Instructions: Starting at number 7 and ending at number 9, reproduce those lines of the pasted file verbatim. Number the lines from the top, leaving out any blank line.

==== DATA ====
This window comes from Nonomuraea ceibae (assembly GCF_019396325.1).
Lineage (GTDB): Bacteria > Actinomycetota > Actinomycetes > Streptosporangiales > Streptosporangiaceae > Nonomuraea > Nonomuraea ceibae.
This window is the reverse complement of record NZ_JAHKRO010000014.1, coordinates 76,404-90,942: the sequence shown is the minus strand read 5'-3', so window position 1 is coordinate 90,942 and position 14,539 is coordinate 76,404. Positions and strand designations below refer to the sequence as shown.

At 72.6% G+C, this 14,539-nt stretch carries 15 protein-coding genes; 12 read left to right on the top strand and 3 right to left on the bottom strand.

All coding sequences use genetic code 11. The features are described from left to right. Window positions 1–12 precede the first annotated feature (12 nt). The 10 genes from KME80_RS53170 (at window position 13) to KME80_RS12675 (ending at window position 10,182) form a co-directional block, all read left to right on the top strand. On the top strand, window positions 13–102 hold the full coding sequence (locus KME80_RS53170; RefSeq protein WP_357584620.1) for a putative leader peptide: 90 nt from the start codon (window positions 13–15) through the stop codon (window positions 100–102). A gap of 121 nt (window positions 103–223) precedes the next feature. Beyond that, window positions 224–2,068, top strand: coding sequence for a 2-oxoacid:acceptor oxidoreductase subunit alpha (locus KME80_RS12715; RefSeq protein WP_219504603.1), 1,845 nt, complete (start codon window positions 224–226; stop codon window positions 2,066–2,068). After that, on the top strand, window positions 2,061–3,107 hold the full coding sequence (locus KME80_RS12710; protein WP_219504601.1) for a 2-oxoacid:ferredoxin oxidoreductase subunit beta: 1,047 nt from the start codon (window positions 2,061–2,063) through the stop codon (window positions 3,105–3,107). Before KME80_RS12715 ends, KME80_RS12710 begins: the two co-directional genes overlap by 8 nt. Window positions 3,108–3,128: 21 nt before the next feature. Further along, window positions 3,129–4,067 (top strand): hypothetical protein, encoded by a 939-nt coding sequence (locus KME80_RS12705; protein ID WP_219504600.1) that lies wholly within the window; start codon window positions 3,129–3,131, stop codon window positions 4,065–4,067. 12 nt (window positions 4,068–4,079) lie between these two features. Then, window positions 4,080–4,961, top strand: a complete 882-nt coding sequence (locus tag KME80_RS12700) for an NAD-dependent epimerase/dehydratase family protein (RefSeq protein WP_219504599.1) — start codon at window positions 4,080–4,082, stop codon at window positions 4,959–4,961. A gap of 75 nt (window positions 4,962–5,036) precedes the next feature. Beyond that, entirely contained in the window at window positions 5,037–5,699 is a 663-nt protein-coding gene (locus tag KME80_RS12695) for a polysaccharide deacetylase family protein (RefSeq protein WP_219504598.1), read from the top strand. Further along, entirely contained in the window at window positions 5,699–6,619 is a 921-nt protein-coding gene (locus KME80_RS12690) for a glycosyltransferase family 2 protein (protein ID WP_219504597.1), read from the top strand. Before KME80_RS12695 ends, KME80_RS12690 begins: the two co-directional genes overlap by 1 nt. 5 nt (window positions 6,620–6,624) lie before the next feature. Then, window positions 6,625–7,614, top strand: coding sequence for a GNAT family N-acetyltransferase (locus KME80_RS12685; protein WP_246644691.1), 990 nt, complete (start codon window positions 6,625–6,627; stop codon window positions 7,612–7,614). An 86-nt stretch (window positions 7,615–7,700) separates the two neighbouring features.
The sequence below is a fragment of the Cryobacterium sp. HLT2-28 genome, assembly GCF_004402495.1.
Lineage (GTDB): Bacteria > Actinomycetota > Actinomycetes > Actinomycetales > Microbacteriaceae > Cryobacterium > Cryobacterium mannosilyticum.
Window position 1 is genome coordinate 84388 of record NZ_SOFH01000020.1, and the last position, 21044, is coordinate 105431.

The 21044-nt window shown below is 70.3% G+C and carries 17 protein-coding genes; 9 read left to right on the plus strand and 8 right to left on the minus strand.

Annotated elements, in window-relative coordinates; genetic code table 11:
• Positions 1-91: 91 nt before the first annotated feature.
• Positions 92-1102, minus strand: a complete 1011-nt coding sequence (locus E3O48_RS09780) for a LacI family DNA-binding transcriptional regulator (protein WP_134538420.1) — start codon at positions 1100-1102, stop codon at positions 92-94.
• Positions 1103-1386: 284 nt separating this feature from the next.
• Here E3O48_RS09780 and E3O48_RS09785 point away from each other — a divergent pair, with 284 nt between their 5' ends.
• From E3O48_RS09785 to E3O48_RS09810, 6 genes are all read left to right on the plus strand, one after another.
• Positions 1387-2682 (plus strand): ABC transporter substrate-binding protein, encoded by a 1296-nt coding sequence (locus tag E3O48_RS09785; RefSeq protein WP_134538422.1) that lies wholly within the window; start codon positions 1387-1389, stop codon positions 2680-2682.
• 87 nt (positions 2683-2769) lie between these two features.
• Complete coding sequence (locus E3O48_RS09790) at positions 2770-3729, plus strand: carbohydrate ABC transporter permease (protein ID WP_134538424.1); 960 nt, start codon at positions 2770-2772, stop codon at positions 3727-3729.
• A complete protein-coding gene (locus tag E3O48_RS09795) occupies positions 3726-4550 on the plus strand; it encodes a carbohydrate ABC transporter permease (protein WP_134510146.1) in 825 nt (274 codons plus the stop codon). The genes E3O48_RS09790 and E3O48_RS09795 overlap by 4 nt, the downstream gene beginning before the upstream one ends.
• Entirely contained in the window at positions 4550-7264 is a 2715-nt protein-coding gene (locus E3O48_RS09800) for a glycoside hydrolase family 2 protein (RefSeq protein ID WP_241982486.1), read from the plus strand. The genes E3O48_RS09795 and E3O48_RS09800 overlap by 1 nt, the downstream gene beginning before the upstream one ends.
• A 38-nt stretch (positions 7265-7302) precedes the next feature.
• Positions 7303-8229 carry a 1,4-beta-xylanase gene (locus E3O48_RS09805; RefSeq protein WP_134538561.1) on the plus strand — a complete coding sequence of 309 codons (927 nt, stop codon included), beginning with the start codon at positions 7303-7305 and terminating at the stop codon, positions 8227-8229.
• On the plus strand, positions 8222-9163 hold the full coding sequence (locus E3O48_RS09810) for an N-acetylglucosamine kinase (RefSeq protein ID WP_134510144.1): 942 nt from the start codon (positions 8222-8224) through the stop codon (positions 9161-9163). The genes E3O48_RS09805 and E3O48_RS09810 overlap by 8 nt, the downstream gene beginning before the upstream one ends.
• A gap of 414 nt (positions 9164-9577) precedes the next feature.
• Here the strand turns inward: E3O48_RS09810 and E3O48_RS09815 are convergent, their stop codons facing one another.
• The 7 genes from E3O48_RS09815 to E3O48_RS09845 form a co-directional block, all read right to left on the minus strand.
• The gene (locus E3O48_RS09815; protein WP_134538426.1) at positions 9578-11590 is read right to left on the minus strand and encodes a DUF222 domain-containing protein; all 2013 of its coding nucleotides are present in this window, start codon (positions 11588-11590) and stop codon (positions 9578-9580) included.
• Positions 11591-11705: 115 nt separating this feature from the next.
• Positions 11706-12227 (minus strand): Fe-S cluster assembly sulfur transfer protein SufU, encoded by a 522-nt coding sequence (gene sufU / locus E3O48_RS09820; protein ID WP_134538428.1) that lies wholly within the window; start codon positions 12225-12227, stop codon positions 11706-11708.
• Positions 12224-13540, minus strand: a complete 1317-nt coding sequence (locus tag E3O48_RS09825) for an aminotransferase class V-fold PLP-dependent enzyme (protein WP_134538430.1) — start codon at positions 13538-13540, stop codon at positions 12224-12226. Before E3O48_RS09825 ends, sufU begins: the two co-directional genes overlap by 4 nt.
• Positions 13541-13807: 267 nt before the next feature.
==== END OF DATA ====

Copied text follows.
Lineage (GTDB): Bacteria > Actinomycetota > Actinomycetes > Actinomycetales > Microbacteriaceae > Cryobacterium > Cryobacterium mannosilyticum.
Window position 1 is genome coordinate 84388 of record NZ_SOFH01000020.1, and the last position, 21044, is coordinate 105431.

The 21044-nt window shown below is 70.3% G+C and carries 17 protein-coding genes; 9 read left to right on the plus strand and 8 right to left on the minus strand.